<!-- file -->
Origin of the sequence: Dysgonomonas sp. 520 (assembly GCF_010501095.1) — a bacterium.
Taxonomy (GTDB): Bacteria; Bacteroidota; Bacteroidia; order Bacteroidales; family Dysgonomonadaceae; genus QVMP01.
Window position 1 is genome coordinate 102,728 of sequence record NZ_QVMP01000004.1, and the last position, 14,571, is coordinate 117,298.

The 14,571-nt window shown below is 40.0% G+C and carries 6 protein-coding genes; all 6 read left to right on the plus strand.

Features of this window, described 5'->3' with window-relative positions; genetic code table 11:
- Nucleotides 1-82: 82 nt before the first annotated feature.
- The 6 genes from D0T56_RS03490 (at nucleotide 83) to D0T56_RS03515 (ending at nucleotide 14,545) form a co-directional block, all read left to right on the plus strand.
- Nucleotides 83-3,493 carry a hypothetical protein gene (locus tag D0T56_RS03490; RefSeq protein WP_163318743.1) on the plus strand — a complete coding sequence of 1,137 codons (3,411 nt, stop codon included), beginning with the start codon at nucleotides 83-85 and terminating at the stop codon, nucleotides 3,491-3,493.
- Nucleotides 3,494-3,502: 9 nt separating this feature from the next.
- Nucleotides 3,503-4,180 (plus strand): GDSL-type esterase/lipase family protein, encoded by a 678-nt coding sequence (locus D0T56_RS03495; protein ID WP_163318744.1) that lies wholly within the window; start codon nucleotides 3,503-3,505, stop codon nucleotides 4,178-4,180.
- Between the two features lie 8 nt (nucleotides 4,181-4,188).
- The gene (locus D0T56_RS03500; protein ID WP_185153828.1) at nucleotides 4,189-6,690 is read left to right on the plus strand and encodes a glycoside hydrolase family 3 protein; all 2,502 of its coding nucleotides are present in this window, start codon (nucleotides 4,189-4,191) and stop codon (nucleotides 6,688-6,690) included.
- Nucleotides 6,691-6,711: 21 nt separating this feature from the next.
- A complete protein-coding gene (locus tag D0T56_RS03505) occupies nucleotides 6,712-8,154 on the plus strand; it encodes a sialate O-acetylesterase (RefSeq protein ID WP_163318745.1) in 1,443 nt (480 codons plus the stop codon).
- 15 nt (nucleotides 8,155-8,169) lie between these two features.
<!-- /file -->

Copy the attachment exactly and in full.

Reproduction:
Origin of the sequence: Dysgonomonas sp. 520 (assembly GCF_010501095.1) — a bacterium.
Taxonomy (GTDB): Bacteria; Bacteroidota; Bacteroidia; order Bacteroidales; family Dysgonomonadaceae; genus QVMP01.
Window position 1 is genome coordinate 102,728 of sequence record NZ_QVMP01000004.1, and the last position, 14,571, is coordinate 117,298.

The 14,571-nt window shown below is 40.0% G+C and carries 6 protein-coding genes; all 6 read left to right on the plus strand.

Features of this window, described 5'->3' with window-relative positions; genetic code table 11:
- Nucleotides 1-82: 82 nt before the first annotated feature.
- The 6 genes from D0T56_RS03490 (at nucleotide 83) to D0T56_RS03515 (ending at nucleotide 14,545) form a co-directional block, all read left to right on the plus strand.
- Nucleotides 83-3,493 carry a hypothetical protein gene (locus tag D0T56_RS03490; RefSeq protein WP_163318743.1) on the plus strand — a complete coding sequence of 1,137 codons (3,411 nt, stop codon included), beginning with the start codon at nucleotides 83-85 and terminating at the stop codon, nucleotides 3,491-3,493.
- Nucleotides 3,494-3,502: 9 nt separating this feature from the next.
- Nucleotides 3,503-4,180 (plus strand): GDSL-type esterase/lipase family protein, encoded by a 678-nt coding sequence (locus D0T56_RS03495; protein ID WP_163318744.1) that lies wholly within the window; start codon nucleotides 3,503-3,505, stop codon nucleotides 4,178-4,180.
- Between the two features lie 8 nt (nucleotides 4,181-4,188).
- The gene (locus D0T56_RS03500; protein ID WP_185153828.1) at nucleotides 4,189-6,690 is read left to right on the plus strand and encodes a glycoside hydrolase family 3 protein; all 2,502 of its coding nucleotides are present in this window, start codon (nucleotides 4,189-4,191) and stop codon (nucleotides 6,688-6,690) included.
- Nucleotides 6,691-6,711: 21 nt separating this feature from the next.
- A complete protein-coding gene (locus tag D0T56_RS03505) occupies nucleotides 6,712-8,154 on the plus strand; it encodes a sialate O-acetylesterase (RefSeq protein ID WP_163318745.1) in 1,443 nt (480 codons plus the stop codon).
- 15 nt (nucleotides 8,155-8,169) lie between these two features.